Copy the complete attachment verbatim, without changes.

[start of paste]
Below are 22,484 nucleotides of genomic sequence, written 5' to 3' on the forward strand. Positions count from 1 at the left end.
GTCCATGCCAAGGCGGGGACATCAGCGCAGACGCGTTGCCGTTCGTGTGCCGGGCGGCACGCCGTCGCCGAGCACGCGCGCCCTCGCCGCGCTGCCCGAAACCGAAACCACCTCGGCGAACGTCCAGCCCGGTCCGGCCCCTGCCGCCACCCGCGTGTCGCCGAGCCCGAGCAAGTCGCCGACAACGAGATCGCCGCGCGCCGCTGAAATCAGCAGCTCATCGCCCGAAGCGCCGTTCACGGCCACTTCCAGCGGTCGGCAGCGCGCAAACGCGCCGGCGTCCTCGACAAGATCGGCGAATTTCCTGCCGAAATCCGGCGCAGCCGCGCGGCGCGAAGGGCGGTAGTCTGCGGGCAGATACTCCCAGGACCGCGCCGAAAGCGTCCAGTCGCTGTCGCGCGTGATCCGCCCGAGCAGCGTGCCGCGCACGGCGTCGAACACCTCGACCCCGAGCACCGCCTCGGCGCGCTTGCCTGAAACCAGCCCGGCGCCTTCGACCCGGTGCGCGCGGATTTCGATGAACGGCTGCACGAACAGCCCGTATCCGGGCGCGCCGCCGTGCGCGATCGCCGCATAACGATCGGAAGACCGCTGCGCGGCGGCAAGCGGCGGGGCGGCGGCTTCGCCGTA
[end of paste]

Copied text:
Below are 22,484 nucleotides of genomic sequence, written 5' to 3' on the forward strand. Positions count from 1 at the left end.
GTCCATGCCAAGGCGGGGACATCAGCGCAGACGCGTTGCCGTTCGTGTGCCGGGCGGCACGCCGTCGCCGAGCACGCGCGCCCTCGCCGCGCTGCCCGAAACCGAAACCACCTCGGCGAACGTCCAGCCCGGTCCGGCCCCTGCCGCCACCCGCGTGTCGCCGAGCCCGAGCAAGTCGCCGACAACGAGATCGCCGCGCGCCGCTGAAATCAGCAGCTCATCGCCCGAAGCGCCGTTCACGGCCACTTCCAGCGGTCGGCAGCGCGCAAACGCGCCGGCGTCCTCGACAAGATCGGCGAATTTCCTGCCGAAATCCGGCGCAGCCGCGCGGCGCGAAGGGCGGTAGTCTGCGGGCAGATACTCCCAGGACCGCGCCGAAAGCGTCCAGTCGCTGTCGCGCGTGATCCGCCCGAGCAGCGTGCCGCGCACGGCGTCGAACACCTCGACCCCGAGCACCGCCTCGGCGCGCTTGCCTGAAACCAGCCCGGCGCCTTCGACCCGGTGCGCGCGGATTTCGATGAACGGCTGCACGAACAGCCCGTATCCGGGCGCGCCGCCGTGCGCGATCGCCGCATAACGATCGGAAGACCGCTGCGCGGCGGCAAGCGGCGGGGCGGCGGCTTCGCCGTA